2.140 The amendments require public companies, large proprietary companies and proprietary companies that are trustees of registrable superannuation entities to have a policy with information about:

·
the protections available to whistleblowers;
·
how and to whom an individual can make a disclosure;
·
how the company will support and protect whistleblowers;
·
how investigations into a disclosure will proceed;
·
how the company will ensure fair treatment of employees who are mentioned in whistleblower disclosures;
·
how the policy will be made available; and
·
any matters prescribed by regulation.

[Schedule 1, item 9, subsection 1317AI(5)]

2.141 Transparent internal whistleblower policies are essential to good corporate culture and governance.

2.142 The requirement applies to all public companies and proprietary companies that have become large proprietary companies that are trustees of registerable superannuation entities for any financial year on any day in any later financial year that is at least six months after the last day of the first financial year. [Schedule 1, item 9, subsection 1317AI(1)]

2.143 Failure to comply with the requirement to have and make available a whistleblower policy is an offence of strict liability with a penalty of 60 penalty units (currently $12,600 for an individual) which will be enforced by ASIC. [Schedule 1, item 9, section 1317AI(4); Schedule 1, item 13, insert to Schedule 3]

2.144 The requirement to have a whistleblower and to make it available to officers and employees, and the penalty that may be imposed for non-compliance, is designed to improve culture and transparency in relation to disclosures of wrongdoing in the workplace. Whistleblower policies are also intended to deter wrongdoing. The maximum penalty reflects the need to show the importance of the need for whistleblower policies and is proportional to the seriousness of a failure to implement a whistleblower policy.

2.145 Whistleblower policies are required to include information about protections that may be available to whistleblowers. They should also include those protections provided in the tax whistleblower regime inserted into the taxation law by Part 2 of Schedule 1 to this Bill. As public companies, large proprietary companies and registrable superannuation entities are required under the enhanced Corporations Act provisions to have whistleblower policies, no such requirement is included in the tax whistleblower provisions.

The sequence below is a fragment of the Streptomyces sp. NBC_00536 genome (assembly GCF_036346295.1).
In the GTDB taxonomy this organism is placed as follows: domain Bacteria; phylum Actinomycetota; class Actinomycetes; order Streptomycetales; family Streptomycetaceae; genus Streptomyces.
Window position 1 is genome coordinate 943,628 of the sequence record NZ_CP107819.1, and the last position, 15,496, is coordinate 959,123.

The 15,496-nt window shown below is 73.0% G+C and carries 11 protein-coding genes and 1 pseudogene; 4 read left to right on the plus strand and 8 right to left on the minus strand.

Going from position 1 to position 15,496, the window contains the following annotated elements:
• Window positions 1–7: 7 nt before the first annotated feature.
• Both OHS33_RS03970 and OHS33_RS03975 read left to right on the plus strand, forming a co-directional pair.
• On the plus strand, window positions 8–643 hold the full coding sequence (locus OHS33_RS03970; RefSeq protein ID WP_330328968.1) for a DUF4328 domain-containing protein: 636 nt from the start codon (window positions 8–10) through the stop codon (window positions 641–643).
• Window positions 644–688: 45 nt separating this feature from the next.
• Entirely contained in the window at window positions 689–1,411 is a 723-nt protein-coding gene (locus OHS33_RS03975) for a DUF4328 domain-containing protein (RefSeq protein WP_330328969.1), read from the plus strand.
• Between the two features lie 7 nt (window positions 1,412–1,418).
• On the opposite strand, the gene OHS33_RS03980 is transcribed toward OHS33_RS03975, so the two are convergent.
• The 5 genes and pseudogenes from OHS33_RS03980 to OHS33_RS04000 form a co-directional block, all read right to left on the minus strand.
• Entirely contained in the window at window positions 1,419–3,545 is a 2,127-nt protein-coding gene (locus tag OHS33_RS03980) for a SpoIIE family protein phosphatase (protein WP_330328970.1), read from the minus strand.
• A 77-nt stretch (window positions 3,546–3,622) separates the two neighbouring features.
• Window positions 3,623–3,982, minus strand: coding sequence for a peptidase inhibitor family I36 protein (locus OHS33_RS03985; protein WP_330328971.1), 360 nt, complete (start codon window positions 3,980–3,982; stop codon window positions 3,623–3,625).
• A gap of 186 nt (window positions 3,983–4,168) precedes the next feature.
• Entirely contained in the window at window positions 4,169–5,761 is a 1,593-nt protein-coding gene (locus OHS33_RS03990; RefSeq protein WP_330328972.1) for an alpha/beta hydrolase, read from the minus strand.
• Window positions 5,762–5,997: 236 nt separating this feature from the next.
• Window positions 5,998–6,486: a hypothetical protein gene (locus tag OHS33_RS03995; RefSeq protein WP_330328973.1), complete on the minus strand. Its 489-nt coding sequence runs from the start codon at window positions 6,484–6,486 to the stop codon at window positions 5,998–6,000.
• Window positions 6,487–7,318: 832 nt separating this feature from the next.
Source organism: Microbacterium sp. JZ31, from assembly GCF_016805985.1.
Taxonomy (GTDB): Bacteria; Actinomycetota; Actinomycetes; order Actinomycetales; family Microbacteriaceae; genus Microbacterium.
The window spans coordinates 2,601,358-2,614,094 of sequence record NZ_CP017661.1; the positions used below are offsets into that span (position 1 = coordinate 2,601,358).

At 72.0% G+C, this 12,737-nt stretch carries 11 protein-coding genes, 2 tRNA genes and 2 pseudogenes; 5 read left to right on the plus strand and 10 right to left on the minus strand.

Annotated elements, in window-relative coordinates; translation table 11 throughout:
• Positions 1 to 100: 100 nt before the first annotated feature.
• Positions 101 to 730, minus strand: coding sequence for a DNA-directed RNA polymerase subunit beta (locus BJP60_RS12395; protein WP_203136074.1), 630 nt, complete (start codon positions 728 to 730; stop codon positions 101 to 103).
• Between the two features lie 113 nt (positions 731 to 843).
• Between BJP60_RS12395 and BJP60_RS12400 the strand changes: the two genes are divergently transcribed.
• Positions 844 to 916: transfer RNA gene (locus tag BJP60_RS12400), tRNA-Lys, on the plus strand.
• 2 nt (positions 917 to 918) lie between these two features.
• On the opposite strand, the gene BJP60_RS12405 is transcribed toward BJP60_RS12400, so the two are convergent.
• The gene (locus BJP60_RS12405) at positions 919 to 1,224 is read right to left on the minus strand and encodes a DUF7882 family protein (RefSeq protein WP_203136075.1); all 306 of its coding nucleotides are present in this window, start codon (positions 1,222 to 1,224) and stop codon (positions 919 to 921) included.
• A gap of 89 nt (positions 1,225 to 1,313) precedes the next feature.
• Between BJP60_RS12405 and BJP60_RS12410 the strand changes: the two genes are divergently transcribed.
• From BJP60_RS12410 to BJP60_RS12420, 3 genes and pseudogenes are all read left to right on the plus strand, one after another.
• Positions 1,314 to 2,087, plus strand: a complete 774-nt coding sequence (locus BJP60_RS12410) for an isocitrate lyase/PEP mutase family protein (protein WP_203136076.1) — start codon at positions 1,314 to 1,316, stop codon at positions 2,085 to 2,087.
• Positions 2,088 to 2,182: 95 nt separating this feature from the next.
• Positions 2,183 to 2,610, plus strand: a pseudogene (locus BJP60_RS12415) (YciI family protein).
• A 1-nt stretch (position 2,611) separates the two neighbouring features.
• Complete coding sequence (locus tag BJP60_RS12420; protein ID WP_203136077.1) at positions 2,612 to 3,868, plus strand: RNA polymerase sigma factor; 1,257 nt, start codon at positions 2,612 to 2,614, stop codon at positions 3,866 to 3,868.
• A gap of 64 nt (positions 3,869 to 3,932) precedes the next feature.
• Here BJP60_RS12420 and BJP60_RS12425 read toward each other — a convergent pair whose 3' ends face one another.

2.146 The requirement that a proprietary company that is the trustee of a registerable superannuation entity must have a whistleblower policy does not refer to public companies because all public companies, including any public companies that are also superannuation trustees, are already covered by the requirement in subsection 1317AI(1).

2.147 Additional matters to be included in a whistleblower policy may be prescribed by regulation. This ensures that the whistleblower policies can adapt to developments in whistleblower protections and remedies in the future. Regulations are subject to Parliamentary scrutiny through the disallowance procedure in section 42 of the Legislation Act.

Whistleblower policy exemption orders - class order for companies

2.148 The amendments provide a power to ASIC to make an order by legislative instrument in respect of a specified class of company, relieving companies in the class from the requirement to have a whistleblower policy. [Schedule 1, item 9, section 1317AJ]

2.149 Only large or public entities are required to have a whistleblower policy. This is intended to minimise the risk of any disproportionate regulatory burden that would result from making it a universal company requirement irrespective of company or business size.

2.150 The rationale for providing ASIC with a power to relieve certain classes of companies from this requirement is to provide it with flexibility in making a determination whether in some limited circumstances, the benefits of this requirement in encouraging good corporate culture and governance could be outweighed by reduced flexibility and unnecessarily high compliance costs.

Penalties for Contravention of Whistleblower Protections

2.151 Under the existing law it is an offence to disclose the identity of a whistleblower under most circumstances (section 1317AE). However, the prosecuting agency must prove the elements of the offence on the criminal standard, beyond a reasonable doubt. While evidence may indicate that a contravention of the law has occurred, this may not be sufficient to mount a prosecution.